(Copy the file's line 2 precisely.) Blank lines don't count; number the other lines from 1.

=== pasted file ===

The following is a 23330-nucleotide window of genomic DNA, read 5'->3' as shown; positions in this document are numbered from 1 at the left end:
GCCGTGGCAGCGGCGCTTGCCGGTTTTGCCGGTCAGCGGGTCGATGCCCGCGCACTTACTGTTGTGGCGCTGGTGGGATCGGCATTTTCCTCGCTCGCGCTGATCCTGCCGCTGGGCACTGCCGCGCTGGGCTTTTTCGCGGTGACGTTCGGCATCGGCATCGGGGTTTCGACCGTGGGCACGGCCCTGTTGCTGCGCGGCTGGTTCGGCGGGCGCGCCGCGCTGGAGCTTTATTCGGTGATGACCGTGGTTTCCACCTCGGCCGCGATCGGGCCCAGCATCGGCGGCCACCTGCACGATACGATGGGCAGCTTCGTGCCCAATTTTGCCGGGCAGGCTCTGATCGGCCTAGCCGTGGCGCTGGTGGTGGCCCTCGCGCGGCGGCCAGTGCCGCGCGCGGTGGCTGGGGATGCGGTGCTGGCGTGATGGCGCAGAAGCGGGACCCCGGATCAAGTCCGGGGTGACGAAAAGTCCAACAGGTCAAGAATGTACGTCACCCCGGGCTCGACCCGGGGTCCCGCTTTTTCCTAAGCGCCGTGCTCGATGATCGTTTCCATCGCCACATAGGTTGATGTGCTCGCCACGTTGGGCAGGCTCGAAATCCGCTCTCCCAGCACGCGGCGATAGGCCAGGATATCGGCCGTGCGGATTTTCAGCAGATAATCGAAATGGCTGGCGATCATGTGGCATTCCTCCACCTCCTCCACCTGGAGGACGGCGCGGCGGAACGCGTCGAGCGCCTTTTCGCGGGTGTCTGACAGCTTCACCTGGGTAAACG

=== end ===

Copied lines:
GCCGTGGCAGCGGCGCTTGCCGGTTTTGCCGGTCAGCGGGTCGATGCCCGCGCACTTACTGTTGTGGCGCTGGTGGGATCGGCATTTTCCTCGCTCGCGCTGATCCTGCCGCTGGGCACTGCCGCGCTGGGCTTTTTCGCGGTGACGTTCGGCATCGGCATCGGGGTTTCGACCGTGGGCACGGCCCTGTTGCTGCGCGGCTGGTTCGGCGGGCGCGCCGCGCTGGAGCTTTATTCGGTGATGACCGTGGTTTCCACCTCGGCCGCGATCGGGCCCAGCATCGGCGGCCACCTGCACGATACGATGGGCAGCTTCGTGCCCAATTTTGCCGGGCAGGCTCTGATCGGCCTAGCCGTGGCGCTGGTGGTGGCCCTCGCGCGGCGGCCAGTGCCGCGCGCGGTGGCTGGGGATGCGGTGCTGGCGTGATGGCGCAGAAGCGGGACCCCGGATCAAGTCCGGGGTGACGAAAAGTCCAACAGGTCAAGAATGTACGTCACCCCGGGCTCGACCCGGGGTCCCGCTTTTTCCTAAGCGCCGTGCTCGATGATCGTTTCCATCGCCACATAGGTTGATGTGCTCGCCACGTTGGGCAGGCTCGAAATCCGCTCTCCCAGCACGCGGCGATAGGCCAGGATATCGGCCGTGCGGATTTTCAGCAGATAATCGAAATGGCTGGCGATCATGTGGCATTCCTCCACCTCCTCCACCTGGAGGACGGCGCGGCGGAACGCGTCGAGCGCCTTTTCGCGGGTGTCTGACAGCTTCACCTGGGTAAACG